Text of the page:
The fact that my dad moved out did not surprise me. It had been coming a long time. I had expected it, even wanted it. What surprised me was the scene I found when I came home from soccer practice that day. I walked through the kitchen door, saw Mom standing at the long kitchen counter, the one we climbed on as kids and helped roll biscuits on. She held a meat mallet in one hand, tenderizing steaks for dinner. Across the room was Dad, leaning on the table drinking a Budweiser, looking as if nothing had happened though his sweaty brow and shaky hand told me otherwise. And then there was my older brother Robbie, sitting on a chair in the middle of the room, his eye swelling yellow and green the size of a baseball. My mother looked up briefly. My brother appeared beaten, but his one good eye told me otherwise. No one spoke. Then Dad grabbed a steak off the counter — a thick juicy one that Mom had not yet pulverized — and placed it gently on Robbie’s eye. “It’ll help,” he said, as he made for the door. He glanced back once, not at my mother and not at me, but at Robbie, who half-shrugged, half-nodded.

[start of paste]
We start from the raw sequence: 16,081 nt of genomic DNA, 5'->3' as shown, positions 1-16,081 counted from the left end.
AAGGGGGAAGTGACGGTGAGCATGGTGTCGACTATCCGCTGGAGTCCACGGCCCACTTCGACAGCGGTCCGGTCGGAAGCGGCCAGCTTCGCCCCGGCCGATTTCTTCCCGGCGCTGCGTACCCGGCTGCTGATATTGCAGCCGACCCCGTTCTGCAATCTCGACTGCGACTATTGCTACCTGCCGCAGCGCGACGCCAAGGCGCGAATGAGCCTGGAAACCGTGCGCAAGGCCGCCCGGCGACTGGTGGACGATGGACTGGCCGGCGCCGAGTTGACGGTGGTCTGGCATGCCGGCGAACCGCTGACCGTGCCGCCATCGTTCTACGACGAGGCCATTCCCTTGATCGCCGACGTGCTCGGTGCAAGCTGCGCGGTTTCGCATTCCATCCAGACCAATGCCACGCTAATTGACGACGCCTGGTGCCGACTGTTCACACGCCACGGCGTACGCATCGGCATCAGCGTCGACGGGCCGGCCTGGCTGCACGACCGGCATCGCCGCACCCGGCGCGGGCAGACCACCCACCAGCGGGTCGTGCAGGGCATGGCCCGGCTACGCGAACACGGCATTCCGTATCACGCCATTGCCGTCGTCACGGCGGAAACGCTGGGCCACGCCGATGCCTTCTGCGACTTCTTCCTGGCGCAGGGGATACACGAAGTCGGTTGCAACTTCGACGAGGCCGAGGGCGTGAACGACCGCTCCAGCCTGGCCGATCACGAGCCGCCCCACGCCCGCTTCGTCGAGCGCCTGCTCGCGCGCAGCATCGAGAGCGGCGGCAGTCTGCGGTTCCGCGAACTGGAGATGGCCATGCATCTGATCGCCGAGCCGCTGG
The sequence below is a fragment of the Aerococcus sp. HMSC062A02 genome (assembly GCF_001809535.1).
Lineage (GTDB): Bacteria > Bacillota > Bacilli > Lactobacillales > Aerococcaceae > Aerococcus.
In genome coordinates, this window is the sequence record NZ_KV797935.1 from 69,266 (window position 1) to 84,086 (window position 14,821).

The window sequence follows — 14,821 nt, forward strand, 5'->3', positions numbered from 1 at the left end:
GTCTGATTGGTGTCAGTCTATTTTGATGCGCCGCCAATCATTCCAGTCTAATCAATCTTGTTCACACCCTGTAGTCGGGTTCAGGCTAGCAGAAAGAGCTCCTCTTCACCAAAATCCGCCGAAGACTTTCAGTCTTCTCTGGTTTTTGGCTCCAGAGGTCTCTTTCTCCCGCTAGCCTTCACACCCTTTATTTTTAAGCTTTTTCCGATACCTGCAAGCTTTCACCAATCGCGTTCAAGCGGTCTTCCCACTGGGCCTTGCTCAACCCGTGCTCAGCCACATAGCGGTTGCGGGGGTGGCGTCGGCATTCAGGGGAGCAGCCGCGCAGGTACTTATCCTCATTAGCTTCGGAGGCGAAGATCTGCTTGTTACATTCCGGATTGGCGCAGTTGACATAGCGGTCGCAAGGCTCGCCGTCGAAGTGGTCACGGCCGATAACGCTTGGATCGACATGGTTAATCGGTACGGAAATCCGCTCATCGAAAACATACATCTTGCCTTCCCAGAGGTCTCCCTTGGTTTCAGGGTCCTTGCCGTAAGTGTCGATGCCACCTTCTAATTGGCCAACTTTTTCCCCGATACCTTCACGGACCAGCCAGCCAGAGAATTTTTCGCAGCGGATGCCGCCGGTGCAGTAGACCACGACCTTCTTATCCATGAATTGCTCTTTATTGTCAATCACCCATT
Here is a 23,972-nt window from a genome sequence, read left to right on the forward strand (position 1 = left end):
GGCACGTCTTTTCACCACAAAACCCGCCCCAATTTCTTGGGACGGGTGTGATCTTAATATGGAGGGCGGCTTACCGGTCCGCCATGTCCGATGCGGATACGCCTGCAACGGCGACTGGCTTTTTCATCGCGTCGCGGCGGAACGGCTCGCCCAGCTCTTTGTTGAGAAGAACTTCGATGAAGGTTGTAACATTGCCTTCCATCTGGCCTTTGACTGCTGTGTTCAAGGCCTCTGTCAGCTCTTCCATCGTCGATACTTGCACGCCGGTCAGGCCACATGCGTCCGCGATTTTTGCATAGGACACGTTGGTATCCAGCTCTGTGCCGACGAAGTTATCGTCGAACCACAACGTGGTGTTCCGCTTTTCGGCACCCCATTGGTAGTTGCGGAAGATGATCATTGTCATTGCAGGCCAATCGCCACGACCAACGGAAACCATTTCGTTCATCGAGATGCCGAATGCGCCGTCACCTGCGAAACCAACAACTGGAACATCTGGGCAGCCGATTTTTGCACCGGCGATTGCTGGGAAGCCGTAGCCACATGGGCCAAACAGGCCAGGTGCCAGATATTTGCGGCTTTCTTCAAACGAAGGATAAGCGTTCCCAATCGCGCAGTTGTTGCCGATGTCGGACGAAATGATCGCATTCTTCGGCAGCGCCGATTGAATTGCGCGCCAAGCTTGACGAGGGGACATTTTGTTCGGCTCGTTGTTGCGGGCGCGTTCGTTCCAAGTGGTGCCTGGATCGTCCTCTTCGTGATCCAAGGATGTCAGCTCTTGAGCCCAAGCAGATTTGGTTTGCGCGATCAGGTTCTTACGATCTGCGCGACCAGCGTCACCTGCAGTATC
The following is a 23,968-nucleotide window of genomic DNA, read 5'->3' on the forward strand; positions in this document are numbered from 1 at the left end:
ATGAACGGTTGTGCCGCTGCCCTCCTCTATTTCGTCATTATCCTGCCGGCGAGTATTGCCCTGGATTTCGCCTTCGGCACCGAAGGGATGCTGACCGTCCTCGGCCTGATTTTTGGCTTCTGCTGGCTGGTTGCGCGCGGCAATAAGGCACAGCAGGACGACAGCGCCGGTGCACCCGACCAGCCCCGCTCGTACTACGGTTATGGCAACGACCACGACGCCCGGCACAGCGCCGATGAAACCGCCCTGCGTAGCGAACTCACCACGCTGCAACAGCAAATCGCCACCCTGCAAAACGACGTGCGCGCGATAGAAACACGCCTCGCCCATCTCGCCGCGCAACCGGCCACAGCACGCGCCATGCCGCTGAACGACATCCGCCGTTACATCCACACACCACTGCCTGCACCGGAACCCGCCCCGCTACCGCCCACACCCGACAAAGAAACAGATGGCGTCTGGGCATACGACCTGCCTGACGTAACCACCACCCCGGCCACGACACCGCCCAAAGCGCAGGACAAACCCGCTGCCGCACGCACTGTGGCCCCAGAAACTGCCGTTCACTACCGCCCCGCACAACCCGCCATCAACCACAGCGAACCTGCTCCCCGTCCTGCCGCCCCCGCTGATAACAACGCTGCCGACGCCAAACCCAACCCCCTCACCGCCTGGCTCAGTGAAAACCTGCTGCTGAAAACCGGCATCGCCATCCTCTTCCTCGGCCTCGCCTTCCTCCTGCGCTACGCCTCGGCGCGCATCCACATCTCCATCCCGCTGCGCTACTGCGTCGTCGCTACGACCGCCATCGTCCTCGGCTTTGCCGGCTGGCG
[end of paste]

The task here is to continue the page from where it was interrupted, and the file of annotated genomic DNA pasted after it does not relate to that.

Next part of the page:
My mother took the floppy Popeye-remedy from Robbie’s eye, offered him a cold-pack and a dose of ibuprofen instead. Then she placed the steak on the counter and pounded it tender.
5 responses to “Remedy by Michelle Elvy”
I really like the ambiguity about who did what and what really happened here. Nice job.
wonderful + painful family still life. loved the contrasts of arriving + leaving, of tenderness and pounding. all those emotions underneath the surface shine through here, in untold, yet present stories.
What Dorothee says… so many layers ebbing here. Peace…
thanks lots. I really like pieces that don’t say everything, try to do that sometimes. And sometimes it works…
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